In Alberta, the agriculture sector plays a significant role in the regional economy. It represents 2.2% of the province’s Gross Domestic Product and 13.4% of total exports for 2020. And while the socioeconomic profile of Canadian farmers is changing – the share of women farmers has increased to 28.7% from 25.3% in the past two decades – there are still challenges to the full participation of women in the industry.

In a new policy commentary called Credit Unions and Women in Agriculture, Alberta Central provides insights into the current landscape of Canadian agriculture and women farmers, existing supports and government efforts, current credit union offerings and opportunities for credit unions.

Here are some highlights from the commentary.

Who are women farmers

According to the Census of Agriculture, the largest share of female farm operators is between 35 to 54 years of age. While fewer women are agriculture managers, business owners or in leadership positions in the industry than men, a higher share of women have acquired post secondary education. Women farmers are young and educated.

Government efforts

In 2020, the Government of Canada’s Minister of Agriculture and Agri-Food Marie-Claude Bibeau shared her dedication to promote the participation of women in the industry and the urgency to fight the obstacles for women, including financial barriers. The federal government offers an Advance Payments Program; a loan of up to $400,000 that is federally guaranteed for agricultural producers. The loans are repaid as producers sell their products, with a maximum of 18 months to repay the loans (with some exceptions). The federal government pays the interest charges on the initial $100,000 of the advance.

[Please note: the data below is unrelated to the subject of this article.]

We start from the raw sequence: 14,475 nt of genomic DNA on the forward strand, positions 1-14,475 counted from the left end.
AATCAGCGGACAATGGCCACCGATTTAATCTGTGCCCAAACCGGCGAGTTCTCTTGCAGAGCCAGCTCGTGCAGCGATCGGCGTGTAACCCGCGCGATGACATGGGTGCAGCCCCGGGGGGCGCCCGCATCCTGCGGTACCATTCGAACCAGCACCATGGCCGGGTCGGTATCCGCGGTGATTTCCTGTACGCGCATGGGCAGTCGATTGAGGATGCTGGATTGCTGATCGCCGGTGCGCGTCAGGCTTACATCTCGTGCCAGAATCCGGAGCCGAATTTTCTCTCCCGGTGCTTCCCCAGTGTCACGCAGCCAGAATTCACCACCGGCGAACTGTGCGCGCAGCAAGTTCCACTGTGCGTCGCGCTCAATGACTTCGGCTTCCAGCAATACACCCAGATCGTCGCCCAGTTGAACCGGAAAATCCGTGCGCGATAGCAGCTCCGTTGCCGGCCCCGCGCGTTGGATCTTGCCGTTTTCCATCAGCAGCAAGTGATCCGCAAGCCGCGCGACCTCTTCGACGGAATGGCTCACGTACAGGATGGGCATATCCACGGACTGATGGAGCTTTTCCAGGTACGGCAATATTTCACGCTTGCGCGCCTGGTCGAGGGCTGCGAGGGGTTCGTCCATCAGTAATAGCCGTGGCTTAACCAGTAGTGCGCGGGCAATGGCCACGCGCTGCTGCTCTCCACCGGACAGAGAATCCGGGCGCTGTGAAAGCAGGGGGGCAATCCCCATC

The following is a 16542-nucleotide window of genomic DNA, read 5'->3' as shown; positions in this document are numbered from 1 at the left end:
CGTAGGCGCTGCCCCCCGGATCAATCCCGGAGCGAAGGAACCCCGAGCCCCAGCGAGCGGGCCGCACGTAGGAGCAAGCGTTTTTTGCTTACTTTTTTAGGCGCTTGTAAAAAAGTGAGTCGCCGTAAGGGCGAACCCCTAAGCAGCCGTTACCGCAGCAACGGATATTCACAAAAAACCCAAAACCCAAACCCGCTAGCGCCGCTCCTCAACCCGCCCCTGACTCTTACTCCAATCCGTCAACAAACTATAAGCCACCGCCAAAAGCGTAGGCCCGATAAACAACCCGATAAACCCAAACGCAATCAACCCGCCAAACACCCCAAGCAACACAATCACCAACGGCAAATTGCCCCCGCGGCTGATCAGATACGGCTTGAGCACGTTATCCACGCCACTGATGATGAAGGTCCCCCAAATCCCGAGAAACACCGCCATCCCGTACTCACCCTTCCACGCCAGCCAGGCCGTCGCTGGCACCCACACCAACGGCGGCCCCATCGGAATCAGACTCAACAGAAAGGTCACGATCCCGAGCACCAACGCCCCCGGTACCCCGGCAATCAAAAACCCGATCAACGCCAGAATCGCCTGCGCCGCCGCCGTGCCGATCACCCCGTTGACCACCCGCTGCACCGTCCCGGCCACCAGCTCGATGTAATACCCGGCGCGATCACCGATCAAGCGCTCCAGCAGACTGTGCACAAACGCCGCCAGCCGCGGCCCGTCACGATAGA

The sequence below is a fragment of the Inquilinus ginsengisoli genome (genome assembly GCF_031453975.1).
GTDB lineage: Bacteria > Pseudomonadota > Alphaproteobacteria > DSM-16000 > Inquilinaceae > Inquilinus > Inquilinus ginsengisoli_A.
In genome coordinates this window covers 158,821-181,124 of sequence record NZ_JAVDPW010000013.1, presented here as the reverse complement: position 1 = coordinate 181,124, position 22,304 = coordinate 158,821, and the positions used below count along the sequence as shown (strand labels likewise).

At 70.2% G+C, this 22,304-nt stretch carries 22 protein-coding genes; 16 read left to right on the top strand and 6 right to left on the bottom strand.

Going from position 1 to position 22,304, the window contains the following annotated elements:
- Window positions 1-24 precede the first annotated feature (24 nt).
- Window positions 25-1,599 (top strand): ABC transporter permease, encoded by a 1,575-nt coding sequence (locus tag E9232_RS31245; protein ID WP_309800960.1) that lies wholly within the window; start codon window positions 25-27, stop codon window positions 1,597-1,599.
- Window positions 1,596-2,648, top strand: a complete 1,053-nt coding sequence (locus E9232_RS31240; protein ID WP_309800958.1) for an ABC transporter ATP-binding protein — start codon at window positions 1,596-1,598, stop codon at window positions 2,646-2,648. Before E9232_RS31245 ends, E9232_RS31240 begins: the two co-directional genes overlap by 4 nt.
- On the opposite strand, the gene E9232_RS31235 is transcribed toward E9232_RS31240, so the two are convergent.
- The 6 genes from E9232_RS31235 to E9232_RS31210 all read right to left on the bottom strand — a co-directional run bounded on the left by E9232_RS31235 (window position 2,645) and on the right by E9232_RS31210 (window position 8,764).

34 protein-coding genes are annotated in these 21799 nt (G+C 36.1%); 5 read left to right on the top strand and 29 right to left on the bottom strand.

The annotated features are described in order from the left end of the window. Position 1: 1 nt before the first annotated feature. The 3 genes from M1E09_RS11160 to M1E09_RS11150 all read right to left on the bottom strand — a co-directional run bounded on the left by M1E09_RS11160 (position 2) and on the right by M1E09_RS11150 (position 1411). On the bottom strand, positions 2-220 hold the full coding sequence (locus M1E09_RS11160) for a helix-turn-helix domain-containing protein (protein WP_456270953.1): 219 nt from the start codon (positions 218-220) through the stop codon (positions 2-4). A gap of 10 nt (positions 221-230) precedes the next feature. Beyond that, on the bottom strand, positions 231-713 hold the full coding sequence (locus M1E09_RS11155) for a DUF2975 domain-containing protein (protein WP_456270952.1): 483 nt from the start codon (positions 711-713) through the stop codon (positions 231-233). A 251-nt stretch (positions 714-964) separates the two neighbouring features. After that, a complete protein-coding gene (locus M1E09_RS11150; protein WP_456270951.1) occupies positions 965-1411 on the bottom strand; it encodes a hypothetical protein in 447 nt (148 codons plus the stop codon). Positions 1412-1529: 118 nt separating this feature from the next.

Credit union offerings

Credit unions in Alberta have several offerings targeted towards the agricultural sector in the province, including:

  • customized agricultural mortgages with flexible payment options and structures
  • customized loans for operations, land and equipment
  • agriculture-specific accounts and credit cards
  • farm succession webinars
  • personalized financial advice for farm owners
  • visits from ag specialists
  • blogs highlighting farmers


Accessing capital is a significant challenge for women in agriculture. The rising cost of land is a significant barrier to entry and credit unions can help with financing and loans, grants, capital and financial literacy. In addition to capital, Farm Credit Canada has identified the need for access to business and competency skill development as well as access to tools, resources and people to learn from in regards to their Women Entrepreneur Program. Credit unions can assist women in agriculture with strategic planning, skill development and training as well as tools, resources and networks to support and encourage participation. As credit unions have a presence in rural communities across the province – and in some cases are the sole financial service provider in a community – credit unions can expand their offerings for current and prospective farm owners.